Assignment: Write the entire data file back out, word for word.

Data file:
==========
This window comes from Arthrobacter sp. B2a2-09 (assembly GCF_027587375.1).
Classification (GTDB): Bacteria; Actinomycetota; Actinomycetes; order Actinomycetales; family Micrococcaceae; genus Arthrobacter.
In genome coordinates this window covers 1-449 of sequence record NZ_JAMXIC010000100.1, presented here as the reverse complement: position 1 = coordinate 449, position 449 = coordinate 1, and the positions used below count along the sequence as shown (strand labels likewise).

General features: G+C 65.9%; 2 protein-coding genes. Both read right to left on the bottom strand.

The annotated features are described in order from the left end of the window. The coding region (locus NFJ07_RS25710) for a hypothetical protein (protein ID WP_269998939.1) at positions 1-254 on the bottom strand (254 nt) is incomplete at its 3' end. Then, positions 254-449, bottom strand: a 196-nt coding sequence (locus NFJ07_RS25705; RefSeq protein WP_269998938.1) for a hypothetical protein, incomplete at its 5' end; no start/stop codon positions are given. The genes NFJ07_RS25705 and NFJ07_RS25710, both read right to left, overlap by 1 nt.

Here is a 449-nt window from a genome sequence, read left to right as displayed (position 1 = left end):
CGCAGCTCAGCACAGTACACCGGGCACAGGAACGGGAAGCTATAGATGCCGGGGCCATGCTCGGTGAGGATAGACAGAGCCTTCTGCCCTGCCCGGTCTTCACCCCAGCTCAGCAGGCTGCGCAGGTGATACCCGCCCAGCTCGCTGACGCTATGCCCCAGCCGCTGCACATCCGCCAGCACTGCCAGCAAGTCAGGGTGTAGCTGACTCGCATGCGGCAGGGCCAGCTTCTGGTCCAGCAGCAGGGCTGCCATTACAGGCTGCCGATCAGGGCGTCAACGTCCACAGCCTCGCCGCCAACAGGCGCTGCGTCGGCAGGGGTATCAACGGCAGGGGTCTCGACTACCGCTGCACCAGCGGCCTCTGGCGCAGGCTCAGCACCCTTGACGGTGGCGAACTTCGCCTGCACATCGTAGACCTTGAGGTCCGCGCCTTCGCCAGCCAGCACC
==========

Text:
This window comes from Arthrobacter sp. B2a2-09 (assembly GCF_027587375.1).
Classification (GTDB): Bacteria; Actinomycetota; Actinomycetes; order Actinomycetales; family Micrococcaceae; genus Arthrobacter.
In genome coordinates this window covers 1-449 of sequence record NZ_JAMXIC010000100.1, presented here as the reverse complement: position 1 = coordinate 449, position 449 = coordinate 1, and the positions used below count along the sequence as shown (strand labels likewise).

General features: G+C 65.9%; 2 protein-coding genes. Both read right to left on the bottom strand.

The annotated features are described in order from the left end of the window. The coding region (locus NFJ07_RS25710) for a hypothetical protein (protein ID WP_269998939.1) at positions 1-254 on the bottom strand (254 nt) is incomplete at its 3' end. Then, positions 254-449, bottom strand: a 196-nt coding sequence (locus NFJ07_RS25705; RefSeq protein WP_269998938.1) for a hypothetical protein, incomplete at its 5' end; no start/stop codon positions are given. The genes NFJ07_RS25705 and NFJ07_RS25710, both read right to left, overlap by 1 nt.

Here is a 449-nt window from a genome sequence, read left to right as displayed (position 1 = left end):
CGCAGCTCAGCACAGTACACCGGGCACAGGAACGGGAAGCTATAGATGCCGGGGCCATGCTCGGTGAGGATAGACAGAGCCTTCTGCCCTGCCCGGTCTTCACCCCAGCTCAGCAGGCTGCGCAGGTGATACCCGCCCAGCTCGCTGACGCTATGCCCCAGCCGCTGCACATCCGCCAGCACTGCCAGCAAGTCAGGGTGTAGCTGACTCGCATGCGGCAGGGCCAGCTTCTGGTCCAGCAGCAGGGCTGCCATTACAGGCTGCCGATCAGGGCGTCAACGTCCACAGCCTCGCCGCCAACAGGCGCTGCGTCGGCAGGGGTATCAACGGCAGGGGTCTCGACTACCGCTGCACCAGCGGCCTCTGGCGCAGGCTCAGCACCCTTGACGGTGGCGAACTTCGCCTGCACATCGTAGACCTTGAGGTCCGCGCCTTCGCCAGCCAGCACC